What to Know About the Greco Turkish War
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The Greco-Turkish war took place after World War I and in many ways, the events of World War I may have led up to it. Its main trigger was when the Greeks decided to attack the war-ravaged state of Turkey and show world that it intended to realize their goal of establishing a new Hellenic empire in the region. This specific course of action, combined with the Italian, French, and British designs on the future of the Anatolian territory, posed a direct threat to Turkey’s existence as a sovereign nation. Here’s more information about this war:
About the Greco-Turkish War
The Greco-Turkish war of 1919 to 1922 was actually the second Greco-Turkish war, with the first one taking place in 1897 and lasting for only 30 days. It commenced when the Greeks tried to extend their region of influence past the eastern Thrace in Europe and the district of Smyrna in Anatolia. Both of these regions had been given to them under the Treaty of Sevres signed on August 10th 1920 and imposed on the fairly weak and defeated Ottoman Empire. However, tensions between the two parties had already started back in 1919.
Some military experts from both states did not expect the war to take place even with all the underlying tensions since the Greek army at the time was poorly armed and lacked the necessary resources to fight a winnable war. However, despite all these factors, the Greeks began their attack on Anatolia in 1921 against the nationalist Turks who had defied the general Ottoman government by not recognizing the Treaty of Sevres.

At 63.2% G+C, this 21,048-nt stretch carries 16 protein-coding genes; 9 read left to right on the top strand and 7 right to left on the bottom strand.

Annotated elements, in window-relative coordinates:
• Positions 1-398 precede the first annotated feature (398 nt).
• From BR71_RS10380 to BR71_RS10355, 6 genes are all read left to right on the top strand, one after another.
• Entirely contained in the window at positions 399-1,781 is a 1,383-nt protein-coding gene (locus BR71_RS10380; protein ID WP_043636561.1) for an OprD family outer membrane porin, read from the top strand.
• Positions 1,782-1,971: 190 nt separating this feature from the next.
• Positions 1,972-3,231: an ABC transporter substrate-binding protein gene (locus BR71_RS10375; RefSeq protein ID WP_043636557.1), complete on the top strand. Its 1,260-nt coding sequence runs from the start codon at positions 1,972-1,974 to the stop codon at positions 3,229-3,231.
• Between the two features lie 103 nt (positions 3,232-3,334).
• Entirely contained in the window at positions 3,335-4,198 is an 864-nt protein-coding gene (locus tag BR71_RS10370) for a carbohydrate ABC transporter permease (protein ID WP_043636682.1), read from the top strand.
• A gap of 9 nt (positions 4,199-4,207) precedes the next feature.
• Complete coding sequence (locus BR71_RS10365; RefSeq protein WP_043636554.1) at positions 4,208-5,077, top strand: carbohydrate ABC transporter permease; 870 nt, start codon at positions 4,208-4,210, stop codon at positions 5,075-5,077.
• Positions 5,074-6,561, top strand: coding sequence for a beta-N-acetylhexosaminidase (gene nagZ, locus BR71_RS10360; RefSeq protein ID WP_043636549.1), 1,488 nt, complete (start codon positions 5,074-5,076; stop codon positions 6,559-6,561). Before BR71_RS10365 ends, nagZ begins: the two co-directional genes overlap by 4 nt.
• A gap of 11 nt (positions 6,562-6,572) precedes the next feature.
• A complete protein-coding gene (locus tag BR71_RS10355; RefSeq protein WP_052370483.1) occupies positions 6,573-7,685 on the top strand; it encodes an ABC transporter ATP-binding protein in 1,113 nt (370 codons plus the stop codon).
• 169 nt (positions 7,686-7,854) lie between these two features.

Fighting During the War
Fierce fighting took place between the two sides from the time the war broke out, but after a while, the Turks were able to repel the Greek army in April. However, this did not stop their opponent’s ambitions for war. After some re-grouping, the Greeks eventually renewed their attack in July. During this campaign, they were able to advance past the Afyonkarahisar-Eskişehir railway line that led to Ankara.
However, the Turks, under their nationalist commander Mustafa Kemal, also known as Kemal Atatürk, were able to defeat the Greeks once more at the Sakarya River during a battle that took place between August 24th and September 16th 1921. A year later (September 1922), the nationalist Turks took control of Smyrna and pushed the Greeks out of Anatolia completely. Things got even worse for the defeated side when the Greek monarchy was removed from power through a military coup.
How the War Ended
Even though the Greeks were the main agitators of the Greco-Turkish war of 1919 to 1922, they were the real losers at the end of the conflict. For starters, aside from waging a losing military campaign against the nationalist Turks, they were also forced to accept the terms of the Treaty of Lausanne, which was signed on July 24th 1924. According to the terms of the treaty, Greece was expected to return Eastern Thrace, together with the islands of Tenedos and Imbros back to Turkey. They also had to abandon their claim to Smyrna and agree to take part in an exchange of Turkish and Greek minority populations.
The Greco-Turkish War, which took place from 1919 to 1922, showcased the military unpreparedness of the Greek army and the failure of their commanders to adequately evaluate the capabilities of the Turks. There were repercussions from the Treaty of Lausanne, which were not to Greece’s advantage.
Categorized in: Modern Greek History
This post was written by Greek Boston
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